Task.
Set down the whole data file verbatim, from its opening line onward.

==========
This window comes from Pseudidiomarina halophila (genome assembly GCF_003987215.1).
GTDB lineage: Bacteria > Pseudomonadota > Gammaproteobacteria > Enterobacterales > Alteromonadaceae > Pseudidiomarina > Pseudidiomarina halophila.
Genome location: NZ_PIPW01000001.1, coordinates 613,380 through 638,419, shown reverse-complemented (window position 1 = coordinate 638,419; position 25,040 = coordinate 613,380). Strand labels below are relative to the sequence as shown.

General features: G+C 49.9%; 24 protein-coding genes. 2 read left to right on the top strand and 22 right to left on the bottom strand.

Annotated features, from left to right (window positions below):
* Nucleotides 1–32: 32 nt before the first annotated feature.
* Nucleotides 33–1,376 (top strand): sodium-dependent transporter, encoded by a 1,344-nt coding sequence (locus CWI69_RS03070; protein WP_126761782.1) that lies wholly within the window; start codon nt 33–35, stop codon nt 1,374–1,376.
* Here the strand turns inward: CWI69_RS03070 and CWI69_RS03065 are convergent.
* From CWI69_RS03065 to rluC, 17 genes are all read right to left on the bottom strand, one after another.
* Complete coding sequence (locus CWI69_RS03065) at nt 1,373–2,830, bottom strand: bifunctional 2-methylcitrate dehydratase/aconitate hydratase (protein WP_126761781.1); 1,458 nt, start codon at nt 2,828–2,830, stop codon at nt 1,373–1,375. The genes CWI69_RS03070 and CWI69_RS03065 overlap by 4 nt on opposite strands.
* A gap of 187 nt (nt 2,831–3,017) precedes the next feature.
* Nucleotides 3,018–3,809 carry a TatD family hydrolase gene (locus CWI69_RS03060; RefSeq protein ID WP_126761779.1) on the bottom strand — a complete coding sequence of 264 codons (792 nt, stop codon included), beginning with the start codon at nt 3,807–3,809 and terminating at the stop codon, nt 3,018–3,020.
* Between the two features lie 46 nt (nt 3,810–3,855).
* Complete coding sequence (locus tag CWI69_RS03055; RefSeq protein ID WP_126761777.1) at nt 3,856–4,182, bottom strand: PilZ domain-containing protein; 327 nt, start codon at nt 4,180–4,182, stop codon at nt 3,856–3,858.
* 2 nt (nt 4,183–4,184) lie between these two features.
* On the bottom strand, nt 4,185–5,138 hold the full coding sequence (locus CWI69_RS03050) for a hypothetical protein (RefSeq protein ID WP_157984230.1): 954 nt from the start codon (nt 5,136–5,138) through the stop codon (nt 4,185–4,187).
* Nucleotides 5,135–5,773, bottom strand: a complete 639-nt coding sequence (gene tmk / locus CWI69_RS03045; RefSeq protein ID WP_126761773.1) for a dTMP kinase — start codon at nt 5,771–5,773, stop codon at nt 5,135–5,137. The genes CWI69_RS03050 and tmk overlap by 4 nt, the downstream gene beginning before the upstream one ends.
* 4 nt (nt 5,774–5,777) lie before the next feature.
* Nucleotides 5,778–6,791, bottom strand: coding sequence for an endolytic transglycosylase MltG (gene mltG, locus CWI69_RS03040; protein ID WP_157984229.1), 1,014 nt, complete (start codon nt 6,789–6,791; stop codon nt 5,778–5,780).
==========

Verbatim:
This window comes from Pseudidiomarina halophila (genome assembly GCF_003987215.1).
GTDB lineage: Bacteria > Pseudomonadota > Gammaproteobacteria > Enterobacterales > Alteromonadaceae > Pseudidiomarina > Pseudidiomarina halophila.
Genome location: NZ_PIPW01000001.1, coordinates 613,380 through 638,419, shown reverse-complemented (window position 1 = coordinate 638,419; position 25,040 = coordinate 613,380). Strand labels below are relative to the sequence as shown.

General features: G+C 49.9%; 24 protein-coding genes. 2 read left to right on the top strand and 22 right to left on the bottom strand.

Annotated features, from left to right (window positions below):
* Nucleotides 1–32: 32 nt before the first annotated feature.
* Nucleotides 33–1,376 (top strand): sodium-dependent transporter, encoded by a 1,344-nt coding sequence (locus CWI69_RS03070; protein WP_126761782.1) that lies wholly within the window; start codon nt 33–35, stop codon nt 1,374–1,376.
* Here the strand turns inward: CWI69_RS03070 and CWI69_RS03065 are convergent.
* From CWI69_RS03065 to rluC, 17 genes are all read right to left on the bottom strand, one after another.
* Complete coding sequence (locus CWI69_RS03065) at nt 1,373–2,830, bottom strand: bifunctional 2-methylcitrate dehydratase/aconitate hydratase (protein WP_126761781.1); 1,458 nt, start codon at nt 2,828–2,830, stop codon at nt 1,373–1,375. The genes CWI69_RS03070 and CWI69_RS03065 overlap by 4 nt on opposite strands.
* A gap of 187 nt (nt 2,831–3,017) precedes the next feature.
* Nucleotides 3,018–3,809 carry a TatD family hydrolase gene (locus CWI69_RS03060; RefSeq protein ID WP_126761779.1) on the bottom strand — a complete coding sequence of 264 codons (792 nt, stop codon included), beginning with the start codon at nt 3,807–3,809 and terminating at the stop codon, nt 3,018–3,020.
* Between the two features lie 46 nt (nt 3,810–3,855).
* Complete coding sequence (locus tag CWI69_RS03055; RefSeq protein ID WP_126761777.1) at nt 3,856–4,182, bottom strand: PilZ domain-containing protein; 327 nt, start codon at nt 4,180–4,182, stop codon at nt 3,856–3,858.
* 2 nt (nt 4,183–4,184) lie between these two features.
* On the bottom strand, nt 4,185–5,138 hold the full coding sequence (locus CWI69_RS03050) for a hypothetical protein (RefSeq protein ID WP_157984230.1): 954 nt from the start codon (nt 5,136–5,138) through the stop codon (nt 4,185–4,187).
* Nucleotides 5,135–5,773, bottom strand: a complete 639-nt coding sequence (gene tmk / locus CWI69_RS03045; RefSeq protein ID WP_126761773.1) for a dTMP kinase — start codon at nt 5,771–5,773, stop codon at nt 5,135–5,137. The genes CWI69_RS03050 and tmk overlap by 4 nt, the downstream gene beginning before the upstream one ends.
* 4 nt (nt 5,774–5,777) lie before the next feature.
* Nucleotides 5,778–6,791, bottom strand: coding sequence for an endolytic transglycosylase MltG (gene mltG, locus CWI69_RS03040; protein ID WP_157984229.1), 1,014 nt, complete (start codon nt 6,789–6,791; stop codon nt 5,778–5,780).